Unemployment Looms for 800 Staff as Australian Company Shuts Kenyan Operations

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An Australian mining firm, which has been operating in Kwale since 2013, has affirmed plans to shut down its large-scale mining operations by December 2024. This decision could result in over 800 job losses. 

The company faces resource exhaustion in the area and as such, the government established the Post Mining Land Use (PMLU) committee to oversee the closure of the mine. 

The Kwale mine, which began operations in 2013 after taking over from Canada’s Tiomin Resources, has been a significant contributor to Kenya’s mineral exports. However, with the depletion of titanium resources, the mining venture is set to come to an end later this year.

According to the General Manager, the closure is part of a progressive rehabilitation and mine closure plan. “Our mining operations will officially end in December this year when our ore reserves are fully exhausted,” he stated.

Mining CS Salim Mvurya at the office of Embu Governor on January 24, 2024.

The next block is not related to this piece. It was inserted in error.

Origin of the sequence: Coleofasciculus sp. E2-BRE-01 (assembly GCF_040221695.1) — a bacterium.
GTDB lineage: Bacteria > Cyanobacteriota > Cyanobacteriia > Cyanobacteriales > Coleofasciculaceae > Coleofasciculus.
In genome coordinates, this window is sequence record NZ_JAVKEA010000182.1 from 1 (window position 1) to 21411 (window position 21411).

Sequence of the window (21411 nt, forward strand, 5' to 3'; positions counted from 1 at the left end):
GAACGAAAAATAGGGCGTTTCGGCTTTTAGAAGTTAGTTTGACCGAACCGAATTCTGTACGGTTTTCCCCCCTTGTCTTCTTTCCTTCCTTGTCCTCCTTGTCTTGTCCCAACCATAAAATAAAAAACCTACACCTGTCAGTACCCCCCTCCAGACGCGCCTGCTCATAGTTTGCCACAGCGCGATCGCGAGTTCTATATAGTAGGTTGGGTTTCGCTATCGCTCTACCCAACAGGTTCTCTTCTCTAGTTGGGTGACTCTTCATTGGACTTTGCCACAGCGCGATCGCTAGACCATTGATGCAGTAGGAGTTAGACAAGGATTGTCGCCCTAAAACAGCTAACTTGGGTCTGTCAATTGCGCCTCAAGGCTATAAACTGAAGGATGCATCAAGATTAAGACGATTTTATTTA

Photo

Cecily Mbarire

The Kwale Mine Operation, known for its high-grade ore body rich in rutile, ilmenite, and zircon, has been a vital source of employment for the local community. With 98 per cent of its employees being Kenyan, the closure will have significant economic ramifications, particularly for residents of Kwale and Mombasa counties.

The company’s exit will not only impact employment but also have financial implications for the government as they paid approximately Ksh11.3 billion in taxes and royalties in the year ended June 2022. Additionally, suppliers who earned revenues from dealings with the mining firm will also suffer losses.

Despite efforts to explore alternative mineral deposits, the parent company concluded that there are not enough titanium resources to sustain operations beyond 2024. The company will shift its focus to Madagascar while maintaining exploration activities in Kenya and Tanzania.

At a ceremony held at the Kenya School of Government Matuga campus in Kwale County, the General Manager asserted the importance of environmental rehabilitation and restoration. He pointed to the company’s commitment to reforestation, biodiversity conservation, and developing agricultural opportunities for host communities.

During the same event, the government unveiled a Post Mining Land Use (PMLU) committee chaired by State Department of Mining Principal Secretary Elijah Mwangi which marks an important step towards ensuring responsible mine closure.

The General Manager assured stakeholders that the company would develop closure plans in consultation with the PMLU committee, aiming for progressive rehabilitation for shared economic, environmental, and social benefits. 

A wide-angled view of opeartions at Kwale mine.

Photo

Titanium



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